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Jackson: 'Time to be great'

Posted May 23, 2014

New Bengals offensive coordinator Hue Jackson is pulling no punches about what he needs from his best players: "They need to play great.'

New Bengals offensive coordinator Hue Jackson is pulling no punches about what he needs from his best players: "They need to play great.'

New Bengals offensive coordinator Hue Jackson puts his unit on display for the first time Tuesday in the first of nine voluntary on-field practices.

And he pulled no punches when he sat down with Bengals.com’s Geoff Hobson this week to talk about the early stages of his offense.

He’s thrilled with the two players that have been the faces of the Bengals’ run to three straight playoffs, but like everyone else on offense, he says three-time Pro Bowl wide receiver A.J. Green and quarterback Andy Dalton have to get better.

“They’ve been good, now it’s time to be great,” Jackson said.

He also called the offensive line “the nuts and bolts,” of his unit and said he’s looking for his team to play ‘fast and furious.” And he's not afraid to say what is needed to win a playoff game.

"My thing is we haven’t worked hard enough to earn the right to win that game yet," Jackson said. "That’s the only way I can put it."

The full conversation:

 GH: The players have talking about how up-tempo you want your offense. How would you describe what you want your tempo to be?

HJ: I want it to be fast and furious. Football is played in a frenzy, a kind of controlled, smart frenzy. I think all real good offenses in the National Football League have really good tempo and they play in a tempo mode. You play in tempo mode your quarterback and your unit can handle.  We haven’t totally decided what our tempo mode is yet. I know what I want it to look like. I know what it should feel like and I think we’re working toward that goal. We’re not there yet.  I don’t think we go fast enough. I think we’re getting there.

GH: Are there any teams you model yourself on?

HJ: I don’t think there’s a team. It’s just a belief being around the NFL for a while and watched real good offensive teams play and being part of a good offensive team here before (2004-2006 as receivers coach) and other places I’ve been. You just develop your beliefs. The real good teams have that (tempo) and we have to fight like heck to get that.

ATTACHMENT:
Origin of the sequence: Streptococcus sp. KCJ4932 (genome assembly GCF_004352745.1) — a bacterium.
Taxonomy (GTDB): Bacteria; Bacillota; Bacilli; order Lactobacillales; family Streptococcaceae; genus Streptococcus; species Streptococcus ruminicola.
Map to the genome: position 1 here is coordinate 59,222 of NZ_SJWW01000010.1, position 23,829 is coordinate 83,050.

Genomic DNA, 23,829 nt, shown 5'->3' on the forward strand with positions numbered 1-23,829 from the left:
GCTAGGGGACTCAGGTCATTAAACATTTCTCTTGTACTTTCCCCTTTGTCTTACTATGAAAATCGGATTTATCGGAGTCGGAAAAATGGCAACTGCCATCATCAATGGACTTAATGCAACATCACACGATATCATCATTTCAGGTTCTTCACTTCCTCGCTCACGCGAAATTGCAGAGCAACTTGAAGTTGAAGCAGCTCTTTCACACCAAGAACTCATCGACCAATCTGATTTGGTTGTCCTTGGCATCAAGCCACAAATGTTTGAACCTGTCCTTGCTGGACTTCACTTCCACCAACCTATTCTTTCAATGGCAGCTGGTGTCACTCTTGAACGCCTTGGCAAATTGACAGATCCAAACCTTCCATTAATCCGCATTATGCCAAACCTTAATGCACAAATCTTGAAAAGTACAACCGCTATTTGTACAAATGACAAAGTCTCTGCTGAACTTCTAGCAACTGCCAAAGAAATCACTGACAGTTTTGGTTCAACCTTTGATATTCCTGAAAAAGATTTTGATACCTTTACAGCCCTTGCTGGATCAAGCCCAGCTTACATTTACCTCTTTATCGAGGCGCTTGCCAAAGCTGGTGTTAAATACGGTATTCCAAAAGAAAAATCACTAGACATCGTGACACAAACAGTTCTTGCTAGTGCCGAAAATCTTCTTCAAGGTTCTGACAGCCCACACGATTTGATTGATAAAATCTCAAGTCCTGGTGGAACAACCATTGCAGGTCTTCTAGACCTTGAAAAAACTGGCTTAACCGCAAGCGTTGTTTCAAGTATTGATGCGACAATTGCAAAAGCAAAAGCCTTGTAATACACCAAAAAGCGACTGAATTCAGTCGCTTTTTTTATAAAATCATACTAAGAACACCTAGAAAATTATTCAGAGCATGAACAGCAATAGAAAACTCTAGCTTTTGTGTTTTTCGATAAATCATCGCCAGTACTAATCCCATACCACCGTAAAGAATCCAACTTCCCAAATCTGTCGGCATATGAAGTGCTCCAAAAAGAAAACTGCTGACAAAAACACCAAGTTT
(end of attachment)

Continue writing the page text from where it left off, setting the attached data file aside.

GH: Do you get sense of culture shock with the guys?

 HJ:  I don’t know. This was a very good offensive team a year ago.  I’m inheriting it from Jay (Gruden), whom did a great job. I don’t want it to go backwards. When you start to lead a unit, you want it to be better. It was good a year ago, but we need to be better in some areas and that’s what were really going to harp on and talk about it and see if we can get it done.

GH: What are those areas?

HJ: We’ve got to be better taking care of the football, first and foremost. We can’t give the other team the ball. The ball is one of the most precious things in the game and we have to protect it with everything we have. We have to find a way to consistently run the football and be a dominating, aggressive unit that we have the potential to be. As I said when I was hired, this team threw the ball over the yard and did it well. We still have to have the ability to do that. We have some very good skill players on the outside and we need to find ways to keep them included and playing at a high level. I don’t think you can just run and win. I don’t think you can just throw and win. I think you have to do both, but I think the mindset in which you do it out of has to be of a physical nature.

GH: What have you seen from Andy Dalton in the early on-field stuff?